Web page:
SCID-beige mice (8–9 weeks old, 18–19 g) were housed in an air-conditioned environment, under a 12-h light/dark cycle, and handled according to institutional animal welfare regulations. Generation of vascularized implants by co-implantation of endothelial cells and mesenchymal stem cells was previously described [38, 43, 44]. Shortly, IPCs (106 cells) were mixed with ECFCs (106 cells) and MSCs (106 cells) in 200 μl of Matrigel (BD Biosciences, San Jose, CA) and injected subcutaneously into the mice. IPCs (106 cells) without ECFCs and MSCs served as a control.

Glucose tolerance test

Mice fasted for 6 h were injected intraperitoneally with glucose in saline at 2 mg/g body weight. Serum was collected for human C-peptide level analyses. The ultrasensitive Human C-Peptide ELISA kit (Mercodia, Uppsala) with 3% cross-reactivity to proinsulin but no cross-reactivity to mouse c-peptide was used according to the manufacturer’s instructions.

Histology and staining

The implants were removed, fixed in 4% formaldehyde, embedded in paraffin, and stained as described in [8], using anti-human HLA-A (abcam ab52922, 1:100), anti-insulin (Sigma, clone K36 AC10, 1:75), and anti-human CD31 (Dako Cytomation, Clone JC70A, M0823, 1:50 dilution) antibodies. Analysis of HLA-positive cells was done by counting cells in random five × 40 fields from each implant. Histological analysis of microvessel density (MVD) was performed as described previously [38]; microvessel density was assessed by counting CD31 positive red blood cell–filled lumens. Values reported for each experimental condition correspond to the average MVD value ± standard error of the mean (SEM) obtained from all the individual implants.

Immunofluorescence: antibodies used in this study included guinea pig anti-insulin (1:400; Dako) and mouse anti-glucagon (1:800; Abcam). Fluorescent images were taken on a Nikon C1 confocal microscope at an original magnification × 40 as described [45].

Cell culturing in the Transwell® system

IPCs were plated on the bottom of 12-well plates (105 cells/well). After the cell adherence to the surface (3–4 h), the Transwell® inserts pre-coated with fibronectin were added to each well. The inserts were plated with ECFCs (105 cells/insert) or MSCs (105 cells/insert) or ECFCs /MSCs (1:1 ratio, total 105 cells/insert) or with IPCs (105 cells/insert) as control. After 72 h of co-culturing, the inserts were removed and the IPCs in the bottom of the wells were analyzed.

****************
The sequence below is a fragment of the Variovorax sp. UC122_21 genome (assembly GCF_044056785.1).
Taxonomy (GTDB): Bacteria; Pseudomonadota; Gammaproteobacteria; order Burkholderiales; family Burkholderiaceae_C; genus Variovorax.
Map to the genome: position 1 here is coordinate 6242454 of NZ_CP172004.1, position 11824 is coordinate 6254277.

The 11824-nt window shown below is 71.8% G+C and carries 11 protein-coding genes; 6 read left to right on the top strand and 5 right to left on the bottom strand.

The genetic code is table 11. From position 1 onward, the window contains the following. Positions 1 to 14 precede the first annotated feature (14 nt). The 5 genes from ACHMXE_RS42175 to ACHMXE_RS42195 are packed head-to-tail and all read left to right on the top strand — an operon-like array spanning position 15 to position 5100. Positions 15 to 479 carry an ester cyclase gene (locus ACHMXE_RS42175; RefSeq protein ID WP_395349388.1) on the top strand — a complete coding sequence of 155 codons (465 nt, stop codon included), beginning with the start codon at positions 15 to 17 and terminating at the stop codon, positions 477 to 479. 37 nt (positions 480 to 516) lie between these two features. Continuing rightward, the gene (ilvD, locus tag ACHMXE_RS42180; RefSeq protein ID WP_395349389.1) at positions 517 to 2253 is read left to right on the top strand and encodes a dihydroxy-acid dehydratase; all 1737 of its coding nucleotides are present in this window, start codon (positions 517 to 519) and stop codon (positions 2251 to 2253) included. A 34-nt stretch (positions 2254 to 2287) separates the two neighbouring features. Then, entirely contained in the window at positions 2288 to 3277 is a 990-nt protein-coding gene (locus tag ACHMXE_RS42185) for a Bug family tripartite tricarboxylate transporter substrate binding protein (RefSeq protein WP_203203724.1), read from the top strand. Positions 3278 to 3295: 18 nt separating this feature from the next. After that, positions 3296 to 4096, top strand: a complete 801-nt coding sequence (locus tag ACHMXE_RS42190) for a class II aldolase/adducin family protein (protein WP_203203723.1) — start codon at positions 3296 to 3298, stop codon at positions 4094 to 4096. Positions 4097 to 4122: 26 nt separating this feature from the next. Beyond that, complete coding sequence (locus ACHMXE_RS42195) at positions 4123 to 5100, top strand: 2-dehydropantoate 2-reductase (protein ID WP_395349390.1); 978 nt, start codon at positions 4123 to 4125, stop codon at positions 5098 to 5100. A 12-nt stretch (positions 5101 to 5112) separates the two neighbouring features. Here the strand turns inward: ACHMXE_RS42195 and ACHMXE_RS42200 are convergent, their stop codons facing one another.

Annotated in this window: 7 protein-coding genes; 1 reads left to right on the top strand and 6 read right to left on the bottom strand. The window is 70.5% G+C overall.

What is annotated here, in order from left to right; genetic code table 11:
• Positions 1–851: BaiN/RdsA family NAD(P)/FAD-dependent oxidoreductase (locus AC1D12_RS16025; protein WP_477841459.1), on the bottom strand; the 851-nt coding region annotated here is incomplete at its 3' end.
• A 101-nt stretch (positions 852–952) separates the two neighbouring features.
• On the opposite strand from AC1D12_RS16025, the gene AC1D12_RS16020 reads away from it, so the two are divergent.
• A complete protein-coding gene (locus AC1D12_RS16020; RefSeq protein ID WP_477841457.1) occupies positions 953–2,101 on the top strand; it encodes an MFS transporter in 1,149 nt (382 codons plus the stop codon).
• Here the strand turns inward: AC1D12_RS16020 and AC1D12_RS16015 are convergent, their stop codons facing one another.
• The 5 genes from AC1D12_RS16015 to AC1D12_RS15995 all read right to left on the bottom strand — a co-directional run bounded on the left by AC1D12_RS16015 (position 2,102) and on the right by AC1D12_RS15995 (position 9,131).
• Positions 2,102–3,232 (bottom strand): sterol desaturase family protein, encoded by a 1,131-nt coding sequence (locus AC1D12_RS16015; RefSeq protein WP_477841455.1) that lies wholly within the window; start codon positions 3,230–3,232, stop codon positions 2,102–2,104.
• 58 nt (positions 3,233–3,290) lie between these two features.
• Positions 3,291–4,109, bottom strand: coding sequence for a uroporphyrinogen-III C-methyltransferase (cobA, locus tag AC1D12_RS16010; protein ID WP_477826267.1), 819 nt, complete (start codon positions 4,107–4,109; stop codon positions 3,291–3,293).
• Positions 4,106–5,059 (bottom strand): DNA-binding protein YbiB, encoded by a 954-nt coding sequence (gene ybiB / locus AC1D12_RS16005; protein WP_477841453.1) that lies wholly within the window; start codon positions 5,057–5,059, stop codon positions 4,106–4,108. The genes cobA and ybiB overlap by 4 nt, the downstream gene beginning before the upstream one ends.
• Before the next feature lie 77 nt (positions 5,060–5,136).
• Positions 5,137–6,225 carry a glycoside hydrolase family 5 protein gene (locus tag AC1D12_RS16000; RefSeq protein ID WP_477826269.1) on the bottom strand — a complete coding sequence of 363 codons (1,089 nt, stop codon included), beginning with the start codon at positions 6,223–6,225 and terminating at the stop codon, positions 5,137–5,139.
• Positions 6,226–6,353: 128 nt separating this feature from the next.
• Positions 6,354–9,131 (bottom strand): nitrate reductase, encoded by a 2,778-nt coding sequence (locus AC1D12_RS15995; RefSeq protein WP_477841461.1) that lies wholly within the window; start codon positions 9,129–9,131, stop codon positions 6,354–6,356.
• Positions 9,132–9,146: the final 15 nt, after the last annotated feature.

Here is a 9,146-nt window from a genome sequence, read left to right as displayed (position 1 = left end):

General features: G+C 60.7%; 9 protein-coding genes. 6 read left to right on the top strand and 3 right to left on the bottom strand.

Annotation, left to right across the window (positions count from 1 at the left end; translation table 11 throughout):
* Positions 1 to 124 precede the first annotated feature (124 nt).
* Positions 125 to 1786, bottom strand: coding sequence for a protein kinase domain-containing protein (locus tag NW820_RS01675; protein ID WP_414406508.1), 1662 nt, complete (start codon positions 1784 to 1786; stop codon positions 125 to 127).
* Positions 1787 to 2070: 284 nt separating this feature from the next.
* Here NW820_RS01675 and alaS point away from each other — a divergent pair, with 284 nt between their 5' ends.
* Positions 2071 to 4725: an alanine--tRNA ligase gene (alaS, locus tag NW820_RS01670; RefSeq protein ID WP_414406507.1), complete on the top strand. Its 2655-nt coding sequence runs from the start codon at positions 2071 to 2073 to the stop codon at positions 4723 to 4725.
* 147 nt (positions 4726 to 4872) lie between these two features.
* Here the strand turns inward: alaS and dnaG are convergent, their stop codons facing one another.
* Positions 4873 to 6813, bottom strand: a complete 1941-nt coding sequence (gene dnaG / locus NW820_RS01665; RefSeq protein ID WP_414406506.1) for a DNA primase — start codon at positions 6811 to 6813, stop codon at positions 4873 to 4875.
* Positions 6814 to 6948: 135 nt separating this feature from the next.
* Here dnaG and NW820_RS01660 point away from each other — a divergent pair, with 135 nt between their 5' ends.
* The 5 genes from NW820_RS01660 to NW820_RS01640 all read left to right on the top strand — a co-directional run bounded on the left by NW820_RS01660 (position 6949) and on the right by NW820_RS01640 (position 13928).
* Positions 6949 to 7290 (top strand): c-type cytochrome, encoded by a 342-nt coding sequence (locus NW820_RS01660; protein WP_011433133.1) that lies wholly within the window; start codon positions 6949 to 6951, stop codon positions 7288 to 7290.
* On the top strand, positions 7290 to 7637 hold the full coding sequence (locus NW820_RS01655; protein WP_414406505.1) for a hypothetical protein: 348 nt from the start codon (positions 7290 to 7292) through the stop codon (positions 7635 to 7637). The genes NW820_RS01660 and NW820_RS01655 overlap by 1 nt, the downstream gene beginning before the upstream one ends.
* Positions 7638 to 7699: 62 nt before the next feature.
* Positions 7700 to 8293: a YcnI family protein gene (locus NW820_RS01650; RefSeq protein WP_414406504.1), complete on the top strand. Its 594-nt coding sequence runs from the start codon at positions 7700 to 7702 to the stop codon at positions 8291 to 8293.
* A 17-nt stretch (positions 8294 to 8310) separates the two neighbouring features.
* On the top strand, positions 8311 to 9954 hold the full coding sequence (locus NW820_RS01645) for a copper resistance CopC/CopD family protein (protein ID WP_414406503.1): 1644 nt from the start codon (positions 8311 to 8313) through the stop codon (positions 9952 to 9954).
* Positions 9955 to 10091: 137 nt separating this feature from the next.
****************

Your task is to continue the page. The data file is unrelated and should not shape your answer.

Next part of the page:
Conditioned media

ECFCs and MSCs were plated alone or at 1:1 ratio at 7.5 × 104/cm2 for 48 h in EBM2 media supplemented with 2 mM l-glutamine, 20% serum, and antibiotics. The conditioned media was collected, aliquoted, and frozen at − 20 °C. Heated conditioned media: the conditioned media was heated to 56 °C for 20 min in a water bath before supplemented to the cells.

Isolation of ECFCs and MSCs from the co-cultures

ECFCs and MSCs were plated in six-well plates alone or at 1:1 ration at 2 × 104/cm2. Human dermal fibroblasts, at the same density, were plated as a control. Five days later, cells were trypsinized and immune-separated using CD31 magnetic beads (Dynabeads®, Cat # 111.55D, Invitrogen) according to the manufacturer’s instructions.

Insulin secretion in vitro

Glucose-regulated insulin secretion was measured by a radioimmunoassay kit (DPC, Los-Angeles, CA) as described previously [10, 12].

Gene expression

RNA was prepared from cells using RNAeasy kit (Qiagen) and reverse-transcribed. Relative expression of indicated genes was measured by StepOne Real-Time PCR System using Fast SYBR Green Master Mix (Applied Biosystems). Relative quantitative analyses were performed according to the comparative CT method by using the arithmetic formula 2−(ΔΔCt). The cDNA levels were normalized to β-ACTIN and GAPDH as the reference as described previously [10, 12]. Human pancreas total RNA (ThermoFisher) was used as a positive control.